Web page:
20% of the best part of our country is occupied; Georgia is in the situation, when the threats are leveled by the enemy on the daily basis; Georgia is hit by the global financial crisis and all these are certainly reflected on the well being of our citizens and on their security.
Moreover, there is one thing, which we should take into consideration – Georgia had no statehood for 500 years. Not only Georgia, but entire Caucasus and many nations and countries entering the Russian imperial space had lost this tradition of statehood.
For the first time, within past five years Georgia managed to establish a modern Georgian statehood, to create a model of modern European statehood where no one expected it to happen. So today no one is any longer surprised that we have such police, that we have such army, that we have low level corruption, as it should be in developed countries, the state is functioning, we have created energy security for Georgia, a number of reforms are underway in Georgia, including in the educational sphere and we are establishing as a full-pledged state. Of course, there are many problems, but it is already a very great achievement.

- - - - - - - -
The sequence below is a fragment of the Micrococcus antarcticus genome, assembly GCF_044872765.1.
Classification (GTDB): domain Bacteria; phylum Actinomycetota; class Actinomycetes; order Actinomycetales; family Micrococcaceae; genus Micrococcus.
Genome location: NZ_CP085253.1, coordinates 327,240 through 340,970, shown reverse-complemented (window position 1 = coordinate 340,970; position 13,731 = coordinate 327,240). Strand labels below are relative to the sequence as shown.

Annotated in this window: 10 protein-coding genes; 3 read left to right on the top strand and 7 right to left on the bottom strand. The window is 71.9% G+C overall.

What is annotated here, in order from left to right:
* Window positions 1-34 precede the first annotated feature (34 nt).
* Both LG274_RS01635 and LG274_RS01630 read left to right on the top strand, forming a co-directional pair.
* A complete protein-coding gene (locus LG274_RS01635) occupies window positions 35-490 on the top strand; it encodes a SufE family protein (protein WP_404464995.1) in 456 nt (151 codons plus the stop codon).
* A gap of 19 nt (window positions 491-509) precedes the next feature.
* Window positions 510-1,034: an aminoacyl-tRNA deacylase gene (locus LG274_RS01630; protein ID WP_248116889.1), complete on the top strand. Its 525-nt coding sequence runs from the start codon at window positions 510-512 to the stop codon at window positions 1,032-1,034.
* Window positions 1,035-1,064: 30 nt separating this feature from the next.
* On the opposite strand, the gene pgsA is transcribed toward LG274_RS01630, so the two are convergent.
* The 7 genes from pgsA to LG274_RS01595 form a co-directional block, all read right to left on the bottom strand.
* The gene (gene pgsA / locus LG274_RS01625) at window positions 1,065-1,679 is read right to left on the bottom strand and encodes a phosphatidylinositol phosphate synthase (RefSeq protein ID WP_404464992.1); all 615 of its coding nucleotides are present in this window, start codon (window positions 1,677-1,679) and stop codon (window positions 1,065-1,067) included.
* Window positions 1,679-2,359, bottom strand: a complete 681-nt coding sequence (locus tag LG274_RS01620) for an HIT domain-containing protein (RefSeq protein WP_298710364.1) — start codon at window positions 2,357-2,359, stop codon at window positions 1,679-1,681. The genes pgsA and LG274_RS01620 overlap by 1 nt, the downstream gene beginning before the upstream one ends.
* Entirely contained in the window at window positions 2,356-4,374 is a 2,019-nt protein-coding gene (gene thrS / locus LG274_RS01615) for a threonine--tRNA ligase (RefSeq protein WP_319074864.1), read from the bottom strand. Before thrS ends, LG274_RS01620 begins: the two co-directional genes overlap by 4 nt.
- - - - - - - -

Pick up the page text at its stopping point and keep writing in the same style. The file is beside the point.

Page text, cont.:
The country, which has occupied territories, which is threatened everyday, where there is a huge social hardship, there is no time for boasting. But at the same time, we should say that we have established our statehood and we will not let anybody shake it.
On the other hand, while the steps towards democracy have already been taken, we should create much developed democratic society, a real civil society, really civilized relations between the opposition and the government, real non-governmental organizations so that each person has an opportunity to express and defend their opinions and everybody has an opportunity to respect these opinions, to ensure that there is a sense about fair courts in Georgia so that nobody will be able to suppress somebody groundlessly.
Therefore, now we are moving to the second stage of our historical travel in order to jointly build a normal Georgian democracy.
All forces in Georgia have a chance today to become a part of this political process to jointly build a civilized democracy, where we will take into consideration the opinions of each others; where we will respect the opinions of each other; where we will treat each other in a civilized way and where we will work together for the future of our country; where all politicians will stand above their personal ambitious and create more civilized democratic model. This is our – and when I say our, I mean the government, all opposition forces, even the most radical groups – our chance and our responsibility.